2 Minutes With ... Christine Barnum, Chief Revenue Officer at CD Baby
Christine has an extensive background in finance and accounting in the music industry, including e-commerce and fraud prevention, royalty reporting and auditing and M&A activity. Currently, she brings that experience and leadership to her role as CD Baby's chief revenue officer, responsible for business development and partnerships, marketing, product and safety.
Christine holds a bachelor's degree in music business from NYU, and a post-baccalaureate certificate in forensic accounting. A transplant from NYC, Christine now lives and farms in Oregon.
We spent two minutes with Christine to learn more about her background, creative inspirations and some recent work she's admired.
Christine, tell us...
Where you grew up, and where you live now.
I grew up primarily in Connecticut and now live in Oregon.
Your earliest musical memory.
My earliest memory is watching countless hours of the very early days of MTV with my cousin while he babysat me. This was long before "screen time" was a thing.
Your favorite bands/musicians today.
I am almost always in the mood to listen to Alabama Shakes.
One of your favorite projects you've ever worked on, and why.
As a college intern, I had the opportunity to work with the Estate of Jeff Buckley, mostly handling fulfillment for the fan club. It was at the same time that his mom, Mary Guibert, was putting together Sketches for My Sweetheart the Drunk, and she thanked me in the liner notes! To this day that is probably my coolest accomplishment.
A recent project you're proud of, and why.
In early 2022, we were seeing a growing number of artists looking to us for help monetizing their passion for music. I knew we needed a partner to help reach more global audiences, and still keep our promise in delivering consistent weekly payouts to artists. Since integrating with Trolley as our payouts partner, we’ve been able to streamline our payouts process and improve our tax reporting workflow.
One thing about how the music world is evolving that you're excited about.
Fandom is becoming more valuable, even for niche artists. You no longer have to be selling out stadiums and releasing hit records to have a rabid audience to engage with and delight.
Someone else's work, in music or beyond, that you admired lately.
The launch of Apple Music Classical! I am a big fan of classical music, and being classically trained in flute myself, this is a wonderful advancement for those in the classical music sector.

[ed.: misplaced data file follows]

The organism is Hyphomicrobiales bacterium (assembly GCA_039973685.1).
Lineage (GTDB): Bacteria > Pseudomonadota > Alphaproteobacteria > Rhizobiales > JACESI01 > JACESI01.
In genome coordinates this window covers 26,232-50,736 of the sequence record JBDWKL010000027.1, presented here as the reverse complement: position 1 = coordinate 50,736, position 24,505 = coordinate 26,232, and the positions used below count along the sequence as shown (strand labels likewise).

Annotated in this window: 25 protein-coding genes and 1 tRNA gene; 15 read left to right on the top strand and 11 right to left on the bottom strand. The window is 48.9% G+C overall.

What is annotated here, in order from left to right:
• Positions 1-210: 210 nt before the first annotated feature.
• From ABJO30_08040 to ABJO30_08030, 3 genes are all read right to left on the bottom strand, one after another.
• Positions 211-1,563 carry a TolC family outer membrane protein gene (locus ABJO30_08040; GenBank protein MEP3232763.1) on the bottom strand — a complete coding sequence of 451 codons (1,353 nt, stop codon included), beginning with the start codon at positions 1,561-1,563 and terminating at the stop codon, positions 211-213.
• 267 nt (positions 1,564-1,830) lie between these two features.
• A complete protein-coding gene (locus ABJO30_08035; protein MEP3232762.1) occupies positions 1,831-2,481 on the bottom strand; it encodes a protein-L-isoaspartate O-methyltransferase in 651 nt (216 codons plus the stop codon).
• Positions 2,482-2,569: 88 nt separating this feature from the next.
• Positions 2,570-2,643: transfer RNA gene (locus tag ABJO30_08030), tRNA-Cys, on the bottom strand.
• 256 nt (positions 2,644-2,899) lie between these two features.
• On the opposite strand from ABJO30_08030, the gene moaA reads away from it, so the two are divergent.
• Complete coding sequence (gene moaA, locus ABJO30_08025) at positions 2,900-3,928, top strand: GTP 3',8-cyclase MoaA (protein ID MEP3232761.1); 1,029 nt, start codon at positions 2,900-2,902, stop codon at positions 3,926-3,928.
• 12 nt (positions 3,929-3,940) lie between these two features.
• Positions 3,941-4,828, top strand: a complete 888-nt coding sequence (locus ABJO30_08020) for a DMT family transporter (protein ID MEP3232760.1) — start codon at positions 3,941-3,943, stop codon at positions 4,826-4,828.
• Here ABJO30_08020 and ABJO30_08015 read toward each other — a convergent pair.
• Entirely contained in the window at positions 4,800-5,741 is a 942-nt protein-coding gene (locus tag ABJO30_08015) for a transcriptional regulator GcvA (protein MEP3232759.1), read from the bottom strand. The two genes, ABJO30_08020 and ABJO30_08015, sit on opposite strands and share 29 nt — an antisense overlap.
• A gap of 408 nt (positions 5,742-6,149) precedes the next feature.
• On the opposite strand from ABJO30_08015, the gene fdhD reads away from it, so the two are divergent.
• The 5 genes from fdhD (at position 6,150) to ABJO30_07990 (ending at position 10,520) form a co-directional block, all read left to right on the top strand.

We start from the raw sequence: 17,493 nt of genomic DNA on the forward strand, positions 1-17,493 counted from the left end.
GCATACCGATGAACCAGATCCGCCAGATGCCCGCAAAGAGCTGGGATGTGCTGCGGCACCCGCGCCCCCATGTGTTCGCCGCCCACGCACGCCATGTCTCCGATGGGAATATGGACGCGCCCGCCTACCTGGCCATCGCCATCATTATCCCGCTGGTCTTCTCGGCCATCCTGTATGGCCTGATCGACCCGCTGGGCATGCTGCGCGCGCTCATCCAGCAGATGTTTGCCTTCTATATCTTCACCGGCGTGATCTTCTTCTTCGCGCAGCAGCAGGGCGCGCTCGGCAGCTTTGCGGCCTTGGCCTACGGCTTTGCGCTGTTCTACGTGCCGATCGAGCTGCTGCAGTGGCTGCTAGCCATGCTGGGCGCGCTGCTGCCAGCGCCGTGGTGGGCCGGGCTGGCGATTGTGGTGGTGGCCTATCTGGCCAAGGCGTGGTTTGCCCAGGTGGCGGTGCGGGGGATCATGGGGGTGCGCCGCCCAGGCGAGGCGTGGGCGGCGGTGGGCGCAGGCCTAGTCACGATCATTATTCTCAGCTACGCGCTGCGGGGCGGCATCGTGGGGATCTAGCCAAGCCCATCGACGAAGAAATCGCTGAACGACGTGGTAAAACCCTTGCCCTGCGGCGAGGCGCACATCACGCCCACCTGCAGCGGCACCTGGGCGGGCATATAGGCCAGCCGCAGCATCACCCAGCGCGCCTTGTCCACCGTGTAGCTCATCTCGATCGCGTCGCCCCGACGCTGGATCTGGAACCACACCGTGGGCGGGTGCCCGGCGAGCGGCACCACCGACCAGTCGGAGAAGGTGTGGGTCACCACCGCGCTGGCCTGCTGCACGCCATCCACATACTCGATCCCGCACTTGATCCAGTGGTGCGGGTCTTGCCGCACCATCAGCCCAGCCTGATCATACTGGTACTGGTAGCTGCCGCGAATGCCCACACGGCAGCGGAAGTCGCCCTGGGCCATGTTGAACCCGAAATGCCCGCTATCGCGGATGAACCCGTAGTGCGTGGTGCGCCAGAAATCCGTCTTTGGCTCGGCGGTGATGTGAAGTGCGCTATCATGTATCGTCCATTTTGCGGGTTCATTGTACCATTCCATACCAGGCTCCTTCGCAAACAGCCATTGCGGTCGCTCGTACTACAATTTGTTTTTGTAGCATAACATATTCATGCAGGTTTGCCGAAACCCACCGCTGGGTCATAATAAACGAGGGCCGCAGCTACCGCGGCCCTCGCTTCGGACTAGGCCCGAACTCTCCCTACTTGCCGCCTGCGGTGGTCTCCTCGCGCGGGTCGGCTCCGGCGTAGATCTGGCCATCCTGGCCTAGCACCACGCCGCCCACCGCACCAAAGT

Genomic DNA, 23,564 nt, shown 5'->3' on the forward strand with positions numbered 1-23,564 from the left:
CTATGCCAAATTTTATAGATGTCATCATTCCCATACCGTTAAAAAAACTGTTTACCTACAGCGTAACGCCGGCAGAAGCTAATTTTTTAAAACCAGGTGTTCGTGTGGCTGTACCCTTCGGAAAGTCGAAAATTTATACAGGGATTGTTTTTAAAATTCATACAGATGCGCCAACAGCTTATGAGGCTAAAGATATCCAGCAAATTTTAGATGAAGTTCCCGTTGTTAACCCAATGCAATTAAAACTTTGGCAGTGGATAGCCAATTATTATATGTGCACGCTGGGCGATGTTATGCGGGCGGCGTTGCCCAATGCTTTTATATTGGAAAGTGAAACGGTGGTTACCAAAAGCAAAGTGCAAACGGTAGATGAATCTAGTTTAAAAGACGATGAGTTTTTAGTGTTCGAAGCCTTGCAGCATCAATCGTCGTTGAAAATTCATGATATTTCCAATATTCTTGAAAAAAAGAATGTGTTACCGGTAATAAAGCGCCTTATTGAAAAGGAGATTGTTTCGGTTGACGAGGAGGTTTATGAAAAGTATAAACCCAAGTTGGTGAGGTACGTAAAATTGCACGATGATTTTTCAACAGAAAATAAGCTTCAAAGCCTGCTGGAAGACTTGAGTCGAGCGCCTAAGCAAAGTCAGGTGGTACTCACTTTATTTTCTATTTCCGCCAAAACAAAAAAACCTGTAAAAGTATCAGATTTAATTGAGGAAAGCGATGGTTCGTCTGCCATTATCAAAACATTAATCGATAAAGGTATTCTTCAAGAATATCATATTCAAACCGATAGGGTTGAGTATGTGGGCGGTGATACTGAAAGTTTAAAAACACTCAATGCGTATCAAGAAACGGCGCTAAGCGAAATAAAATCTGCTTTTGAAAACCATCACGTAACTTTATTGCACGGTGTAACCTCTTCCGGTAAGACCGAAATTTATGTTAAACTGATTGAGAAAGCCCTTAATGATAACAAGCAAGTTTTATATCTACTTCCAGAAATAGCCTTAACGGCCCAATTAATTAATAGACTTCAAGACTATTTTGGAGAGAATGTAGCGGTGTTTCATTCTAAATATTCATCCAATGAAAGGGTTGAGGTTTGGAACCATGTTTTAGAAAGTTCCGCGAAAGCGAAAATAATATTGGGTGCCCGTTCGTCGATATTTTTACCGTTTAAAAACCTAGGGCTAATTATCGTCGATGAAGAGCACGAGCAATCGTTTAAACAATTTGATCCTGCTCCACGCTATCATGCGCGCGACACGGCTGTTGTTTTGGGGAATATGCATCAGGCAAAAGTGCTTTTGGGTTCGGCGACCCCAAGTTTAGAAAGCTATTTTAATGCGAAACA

A book, movie, TV show or podcast you recently found inspiring.
Clarkson’s Farm is my most recent favorite TV show. The hurdles of everyday farm life for a later-in-life farmer are highly relatable. It's also eye-opening and soul-crushing to learn about the bureaucracies and red tape that farmers face—feeding people should not be so difficult! I am also a big fan of the recent reboot of All Creatures Great and Small.
An artist you admire outside the world of music.
My friend, Jesse Reno who is a self-taught, self-supporting artist. I met him shortly after he quit his day job and have watched his career and talent grow over the years, to the point where I can no longer afford his paintings. Amazing!
Someone worth following on social media.
My neighborhood Buy Nothing group is worth a follow. Beyond that, I don't spend much time on social media.
Your main strength as a marketer/creative.
I don't consider myself either of those things, but one of my strengths is curiosity and imagination. I like to ask questions and think about problems from a variety of angles.
Your biggest weakness.
I think this question may be part two of the last question, but the first thing that came to mind was whiskey. I collect it, but rarely drink it (an irony that my liver surely appreciates).
One thing that always makes you happy.
Watching my sheep bounding around and doing their funny little hops with all four feet off the ground is always enjoyable. Gets me every single time.
One thing that always makes you sad.
Thinking about my childhood cat that had to be put to sleep and I didn't get to say goodbye to her.
What you'd be doing if you weren't in the music business.
Shortly after my undergrad, during peak-Napster industry meltdowns, I almost went back to school to become an auto mechanic with dreams of opening my own shop where people felt comfortable bringing their cars in for repair, so maybe I’d do that. Or, I'd focus more on farming. I find that working with my hands and creating a tangible benefit through that work is incredibly rewarding.